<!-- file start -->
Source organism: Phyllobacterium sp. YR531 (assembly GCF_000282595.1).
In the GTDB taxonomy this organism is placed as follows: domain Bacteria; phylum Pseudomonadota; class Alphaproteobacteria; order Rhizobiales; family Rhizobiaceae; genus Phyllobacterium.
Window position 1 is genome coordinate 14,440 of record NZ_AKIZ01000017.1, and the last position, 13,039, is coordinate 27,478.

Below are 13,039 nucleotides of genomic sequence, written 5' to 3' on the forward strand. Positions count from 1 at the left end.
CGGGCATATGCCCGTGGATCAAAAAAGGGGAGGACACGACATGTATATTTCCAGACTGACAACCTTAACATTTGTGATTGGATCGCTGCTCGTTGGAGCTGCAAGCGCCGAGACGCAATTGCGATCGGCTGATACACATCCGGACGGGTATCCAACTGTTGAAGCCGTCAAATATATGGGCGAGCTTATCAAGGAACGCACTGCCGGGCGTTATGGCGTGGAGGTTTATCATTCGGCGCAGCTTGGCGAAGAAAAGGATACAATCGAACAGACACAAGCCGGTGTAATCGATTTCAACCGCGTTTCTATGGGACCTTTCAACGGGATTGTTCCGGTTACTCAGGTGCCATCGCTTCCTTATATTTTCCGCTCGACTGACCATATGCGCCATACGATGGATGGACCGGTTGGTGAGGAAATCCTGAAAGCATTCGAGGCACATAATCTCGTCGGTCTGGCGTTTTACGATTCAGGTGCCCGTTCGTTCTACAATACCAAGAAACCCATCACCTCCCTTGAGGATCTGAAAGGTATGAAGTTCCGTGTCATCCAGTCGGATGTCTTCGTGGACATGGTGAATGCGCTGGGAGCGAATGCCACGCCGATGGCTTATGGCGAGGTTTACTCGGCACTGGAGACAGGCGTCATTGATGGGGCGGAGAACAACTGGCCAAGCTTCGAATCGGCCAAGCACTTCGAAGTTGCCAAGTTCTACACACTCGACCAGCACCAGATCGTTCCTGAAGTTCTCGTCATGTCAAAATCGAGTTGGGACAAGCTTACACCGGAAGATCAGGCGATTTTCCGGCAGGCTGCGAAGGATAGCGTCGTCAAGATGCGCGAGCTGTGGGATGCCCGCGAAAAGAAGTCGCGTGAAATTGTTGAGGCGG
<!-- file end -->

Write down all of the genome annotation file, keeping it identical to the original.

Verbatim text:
Source organism: Phyllobacterium sp. YR531 (assembly GCF_000282595.1).
In the GTDB taxonomy this organism is placed as follows: domain Bacteria; phylum Pseudomonadota; class Alphaproteobacteria; order Rhizobiales; family Rhizobiaceae; genus Phyllobacterium.
Window position 1 is genome coordinate 14,440 of record NZ_AKIZ01000017.1, and the last position, 13,039, is coordinate 27,478.

Below are 13,039 nucleotides of genomic sequence, written 5' to 3' on the forward strand. Positions count from 1 at the left end.
CGGGCATATGCCCGTGGATCAAAAAAGGGGAGGACACGACATGTATATTTCCAGACTGACAACCTTAACATTTGTGATTGGATCGCTGCTCGTTGGAGCTGCAAGCGCCGAGACGCAATTGCGATCGGCTGATACACATCCGGACGGGTATCCAACTGTTGAAGCCGTCAAATATATGGGCGAGCTTATCAAGGAACGCACTGCCGGGCGTTATGGCGTGGAGGTTTATCATTCGGCGCAGCTTGGCGAAGAAAAGGATACAATCGAACAGACACAAGCCGGTGTAATCGATTTCAACCGCGTTTCTATGGGACCTTTCAACGGGATTGTTCCGGTTACTCAGGTGCCATCGCTTCCTTATATTTTCCGCTCGACTGACCATATGCGCCATACGATGGATGGACCGGTTGGTGAGGAAATCCTGAAAGCATTCGAGGCACATAATCTCGTCGGTCTGGCGTTTTACGATTCAGGTGCCCGTTCGTTCTACAATACCAAGAAACCCATCACCTCCCTTGAGGATCTGAAAGGTATGAAGTTCCGTGTCATCCAGTCGGATGTCTTCGTGGACATGGTGAATGCGCTGGGAGCGAATGCCACGCCGATGGCTTATGGCGAGGTTTACTCGGCACTGGAGACAGGCGTCATTGATGGGGCGGAGAACAACTGGCCAAGCTTCGAATCGGCCAAGCACTTCGAAGTTGCCAAGTTCTACACACTCGACCAGCACCAGATCGTTCCTGAAGTTCTCGTCATGTCAAAATCGAGTTGGGACAAGCTTACACCGGAAGATCAGGCGATTTTCCGGCAGGCTGCGAAGGATAGCGTCGTCAAGATGCGCGAGCTGTGGGATGCCCGCGAAAAGAAGTCGCGTGAAATTGTTGAGGCGG